Fish Farming: The Adult Chat We Need To Have About Eco and Human Health

Aquaculture, also known as fish farming, was hailed as a solution to the rapidly declining fish stocks around the globe. So many of us love to eat fish and enjoy its health benefits, as well as yummy taste. However, it seemed that fishing was a pursuit suitable to a bygone era and not one able to satisfy a world with a population of seven billion people. Fishing by capture was, and still is, wiping out fish stocks in return for short term profits. Fish farming was seen to be the answer to that problem.

Fish farming: the adult chat we need to have about eco and human health sees a few bumps in the road ahead. Fish farms are great for business, profits and efficiency – but are they good for human health and the environment? There have been repeated issues involving contamination, massive uses of antibiotics, pesticides and hormones in the aquaculture business. Fish, let’s face it, were not designed to be farmed; and crowding fish together creates stress and lots of shit. Fish farmers deal with this by adding chemicals to the mix and so there are numerous health issues with farmed fish. The more antibiotics we put into the food chain, the more problems we have with drug resistant bacteria in our health system.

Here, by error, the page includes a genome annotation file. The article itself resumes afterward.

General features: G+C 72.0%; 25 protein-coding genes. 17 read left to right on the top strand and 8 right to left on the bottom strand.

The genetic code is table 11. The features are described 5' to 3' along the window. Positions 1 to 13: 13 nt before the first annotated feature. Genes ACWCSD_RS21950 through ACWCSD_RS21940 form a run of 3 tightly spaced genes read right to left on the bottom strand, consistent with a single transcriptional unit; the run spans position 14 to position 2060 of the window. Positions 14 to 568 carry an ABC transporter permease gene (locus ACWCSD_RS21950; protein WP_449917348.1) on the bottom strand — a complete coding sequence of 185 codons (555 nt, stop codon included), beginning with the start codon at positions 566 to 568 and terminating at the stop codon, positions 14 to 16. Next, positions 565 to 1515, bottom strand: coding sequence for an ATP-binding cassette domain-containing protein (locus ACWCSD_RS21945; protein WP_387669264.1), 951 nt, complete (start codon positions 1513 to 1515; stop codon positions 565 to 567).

Environmentalists are, generally, heavily against aquaculture because of its potential affect on wild fish stocks through contamination and its use of potentially toxic chemical in the eco system. They, of course, would have us all eating tofu and other soy products; which have health risks of their own. I see, fish farming going through a learning and development phase; as all types of farming have over the centuries. Industries need time to evolve and innovate toward best practice; but in the meantime aquaculture must be closely monitored by government agencies to protect human health and the environment. The vegan vegetarians cannot have it all their own way, we need to feed the planet and we need to manage sustainable fishing around the globe. Aquaculture has its place in the bigger scheme of things; it needs time to innovate and improve.

Environmentalists, ultimately, want to control and reduce the world’s population, so that they can enjoy their solitary fantasy of a bit of whale watching on a lonely shore. The reality is that the world is a teeming place full of hungry human beings; and watching wildlife in contemplation is not going to get the job done.